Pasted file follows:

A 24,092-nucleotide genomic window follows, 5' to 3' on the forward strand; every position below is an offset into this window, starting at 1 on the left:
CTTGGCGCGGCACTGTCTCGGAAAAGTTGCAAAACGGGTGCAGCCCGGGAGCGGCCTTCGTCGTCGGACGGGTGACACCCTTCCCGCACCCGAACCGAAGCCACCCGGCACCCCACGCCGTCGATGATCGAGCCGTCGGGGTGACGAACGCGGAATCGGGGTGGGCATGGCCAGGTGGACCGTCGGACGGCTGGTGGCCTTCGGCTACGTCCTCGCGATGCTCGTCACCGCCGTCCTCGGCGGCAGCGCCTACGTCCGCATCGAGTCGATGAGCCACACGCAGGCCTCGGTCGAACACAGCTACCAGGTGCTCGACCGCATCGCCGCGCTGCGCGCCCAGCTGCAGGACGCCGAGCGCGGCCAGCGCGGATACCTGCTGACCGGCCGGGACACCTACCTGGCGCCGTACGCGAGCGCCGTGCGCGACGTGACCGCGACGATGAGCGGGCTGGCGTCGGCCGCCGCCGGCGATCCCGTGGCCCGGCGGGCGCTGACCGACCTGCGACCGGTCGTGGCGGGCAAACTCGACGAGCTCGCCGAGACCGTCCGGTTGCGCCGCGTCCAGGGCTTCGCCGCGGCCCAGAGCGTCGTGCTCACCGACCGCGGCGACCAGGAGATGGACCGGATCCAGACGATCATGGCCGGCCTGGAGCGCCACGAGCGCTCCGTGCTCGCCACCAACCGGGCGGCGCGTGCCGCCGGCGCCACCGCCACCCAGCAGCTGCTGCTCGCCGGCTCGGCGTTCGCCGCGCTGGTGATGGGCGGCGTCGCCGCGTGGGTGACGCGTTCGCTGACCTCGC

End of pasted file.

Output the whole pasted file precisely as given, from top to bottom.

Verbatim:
A 24,092-nucleotide genomic window follows, 5' to 3' on the forward strand; every position below is an offset into this window, starting at 1 on the left:
CTTGGCGCGGCACTGTCTCGGAAAAGTTGCAAAACGGGTGCAGCCCGGGAGCGGCCTTCGTCGTCGGACGGGTGACACCCTTCCCGCACCCGAACCGAAGCCACCCGGCACCCCACGCCGTCGATGATCGAGCCGTCGGGGTGACGAACGCGGAATCGGGGTGGGCATGGCCAGGTGGACCGTCGGACGGCTGGTGGCCTTCGGCTACGTCCTCGCGATGCTCGTCACCGCCGTCCTCGGCGGCAGCGCCTACGTCCGCATCGAGTCGATGAGCCACACGCAGGCCTCGGTCGAACACAGCTACCAGGTGCTCGACCGCATCGCCGCGCTGCGCGCCCAGCTGCAGGACGCCGAGCGCGGCCAGCGCGGATACCTGCTGACCGGCCGGGACACCTACCTGGCGCCGTACGCGAGCGCCGTGCGCGACGTGACCGCGACGATGAGCGGGCTGGCGTCGGCCGCCGCCGGCGATCCCGTGGCCCGGCGGGCGCTGACCGACCTGCGACCGGTCGTGGCGGGCAAACTCGACGAGCTCGCCGAGACCGTCCGGTTGCGCCGCGTCCAGGGCTTCGCCGCGGCCCAGAGCGTCGTGCTCACCGACCGCGGCGACCAGGAGATGGACCGGATCCAGACGATCATGGCCGGCCTGGAGCGCCACGAGCGCTCCGTGCTCGCCACCAACCGGGCGGCGCGTGCCGCCGGCGCCACCGCCACCCAGCAGCTGCTGCTCGCCGGCTCGGCGTTCGCCGCGCTGGTGATGGGCGGCGTCGCCGCGTGGGTGACGCGTTCGCTGACCTCGC